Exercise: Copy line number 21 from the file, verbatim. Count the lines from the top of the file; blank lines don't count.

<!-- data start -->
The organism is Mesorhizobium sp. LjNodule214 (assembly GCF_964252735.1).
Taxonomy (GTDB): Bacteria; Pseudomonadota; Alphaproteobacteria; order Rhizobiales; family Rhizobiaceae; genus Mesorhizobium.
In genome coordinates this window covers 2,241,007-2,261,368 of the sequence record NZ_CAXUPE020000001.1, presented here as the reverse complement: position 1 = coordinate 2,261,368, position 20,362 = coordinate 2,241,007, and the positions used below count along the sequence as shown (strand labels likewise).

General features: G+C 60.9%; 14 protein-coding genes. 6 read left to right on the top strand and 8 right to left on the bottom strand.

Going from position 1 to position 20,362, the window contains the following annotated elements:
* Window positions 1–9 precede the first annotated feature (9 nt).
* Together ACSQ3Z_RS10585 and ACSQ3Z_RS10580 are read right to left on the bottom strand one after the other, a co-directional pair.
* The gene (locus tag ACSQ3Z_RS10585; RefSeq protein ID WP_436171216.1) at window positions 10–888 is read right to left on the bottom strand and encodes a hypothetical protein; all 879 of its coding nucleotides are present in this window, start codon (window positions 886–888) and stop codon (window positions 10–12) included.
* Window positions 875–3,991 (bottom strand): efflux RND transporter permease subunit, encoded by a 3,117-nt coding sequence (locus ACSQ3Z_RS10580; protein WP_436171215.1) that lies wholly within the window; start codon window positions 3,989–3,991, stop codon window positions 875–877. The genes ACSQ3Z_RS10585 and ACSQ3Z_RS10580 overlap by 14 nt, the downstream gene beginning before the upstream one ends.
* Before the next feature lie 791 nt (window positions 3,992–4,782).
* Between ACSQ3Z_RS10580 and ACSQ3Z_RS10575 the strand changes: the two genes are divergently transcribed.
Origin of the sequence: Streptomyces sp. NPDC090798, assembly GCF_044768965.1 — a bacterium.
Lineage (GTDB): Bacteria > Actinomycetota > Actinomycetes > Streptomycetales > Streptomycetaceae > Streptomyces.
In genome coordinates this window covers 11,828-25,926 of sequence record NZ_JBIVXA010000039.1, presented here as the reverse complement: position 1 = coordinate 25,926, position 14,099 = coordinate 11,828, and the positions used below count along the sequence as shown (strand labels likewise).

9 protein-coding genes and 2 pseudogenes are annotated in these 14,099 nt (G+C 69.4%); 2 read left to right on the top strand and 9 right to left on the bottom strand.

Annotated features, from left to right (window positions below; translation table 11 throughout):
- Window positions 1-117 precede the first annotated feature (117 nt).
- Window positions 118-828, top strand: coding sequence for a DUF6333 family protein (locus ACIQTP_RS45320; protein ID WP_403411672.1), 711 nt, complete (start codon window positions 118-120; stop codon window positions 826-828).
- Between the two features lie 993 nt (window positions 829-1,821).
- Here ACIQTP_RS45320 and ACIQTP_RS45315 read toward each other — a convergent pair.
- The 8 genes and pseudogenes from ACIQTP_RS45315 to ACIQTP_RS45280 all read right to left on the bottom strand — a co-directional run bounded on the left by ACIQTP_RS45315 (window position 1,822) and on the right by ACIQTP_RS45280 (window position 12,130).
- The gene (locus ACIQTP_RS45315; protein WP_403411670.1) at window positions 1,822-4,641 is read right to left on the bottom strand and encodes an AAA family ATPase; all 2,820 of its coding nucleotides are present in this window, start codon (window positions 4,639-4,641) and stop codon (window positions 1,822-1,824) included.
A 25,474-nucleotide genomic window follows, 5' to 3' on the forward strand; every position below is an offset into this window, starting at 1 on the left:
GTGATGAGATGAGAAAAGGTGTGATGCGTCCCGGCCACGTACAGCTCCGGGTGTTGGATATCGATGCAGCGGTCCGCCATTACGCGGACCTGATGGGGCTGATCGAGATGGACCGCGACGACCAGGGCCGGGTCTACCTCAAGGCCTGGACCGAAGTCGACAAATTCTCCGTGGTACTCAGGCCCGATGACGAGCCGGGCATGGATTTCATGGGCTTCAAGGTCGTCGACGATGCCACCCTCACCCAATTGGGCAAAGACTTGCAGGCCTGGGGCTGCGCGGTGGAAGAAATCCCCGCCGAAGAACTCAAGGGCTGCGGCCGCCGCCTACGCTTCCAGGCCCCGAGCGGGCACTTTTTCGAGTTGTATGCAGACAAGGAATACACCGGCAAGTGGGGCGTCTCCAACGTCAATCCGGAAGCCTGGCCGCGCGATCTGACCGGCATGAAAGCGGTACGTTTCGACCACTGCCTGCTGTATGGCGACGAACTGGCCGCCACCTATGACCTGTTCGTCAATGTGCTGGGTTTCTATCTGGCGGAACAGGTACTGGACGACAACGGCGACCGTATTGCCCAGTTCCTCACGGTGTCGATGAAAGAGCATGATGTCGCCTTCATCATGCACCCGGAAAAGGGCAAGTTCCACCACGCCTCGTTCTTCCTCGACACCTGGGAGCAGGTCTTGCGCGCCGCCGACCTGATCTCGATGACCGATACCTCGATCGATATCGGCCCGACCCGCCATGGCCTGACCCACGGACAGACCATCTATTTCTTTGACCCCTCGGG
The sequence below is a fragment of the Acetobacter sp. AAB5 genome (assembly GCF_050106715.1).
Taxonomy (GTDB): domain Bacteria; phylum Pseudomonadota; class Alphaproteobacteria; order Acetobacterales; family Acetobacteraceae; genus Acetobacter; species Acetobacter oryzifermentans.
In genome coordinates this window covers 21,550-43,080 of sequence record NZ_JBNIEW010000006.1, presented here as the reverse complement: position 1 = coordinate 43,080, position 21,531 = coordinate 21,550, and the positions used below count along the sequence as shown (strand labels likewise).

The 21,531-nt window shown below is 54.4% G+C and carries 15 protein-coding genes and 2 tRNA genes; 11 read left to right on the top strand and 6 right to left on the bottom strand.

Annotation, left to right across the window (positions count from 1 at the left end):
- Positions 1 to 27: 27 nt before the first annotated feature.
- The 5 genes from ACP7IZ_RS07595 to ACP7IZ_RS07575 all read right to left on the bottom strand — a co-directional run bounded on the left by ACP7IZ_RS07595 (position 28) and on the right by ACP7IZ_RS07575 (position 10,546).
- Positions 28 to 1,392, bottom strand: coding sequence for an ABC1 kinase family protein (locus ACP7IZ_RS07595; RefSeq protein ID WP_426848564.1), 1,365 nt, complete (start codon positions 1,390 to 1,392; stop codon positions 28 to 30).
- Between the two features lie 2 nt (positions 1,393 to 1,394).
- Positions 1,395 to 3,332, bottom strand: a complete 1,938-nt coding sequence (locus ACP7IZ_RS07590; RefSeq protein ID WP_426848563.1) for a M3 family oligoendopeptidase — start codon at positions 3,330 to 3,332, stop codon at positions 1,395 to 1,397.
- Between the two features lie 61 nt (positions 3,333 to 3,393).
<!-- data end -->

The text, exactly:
- The 8 genes and pseudogenes from ACIQTP_RS45315 to ACIQTP_RS45280 all read right to left on the bottom strand — a co-directional run bounded on the left by ACIQTP_RS45315 (window position 1,822) and on the right by ACIQTP_RS45280 (window position 12,130).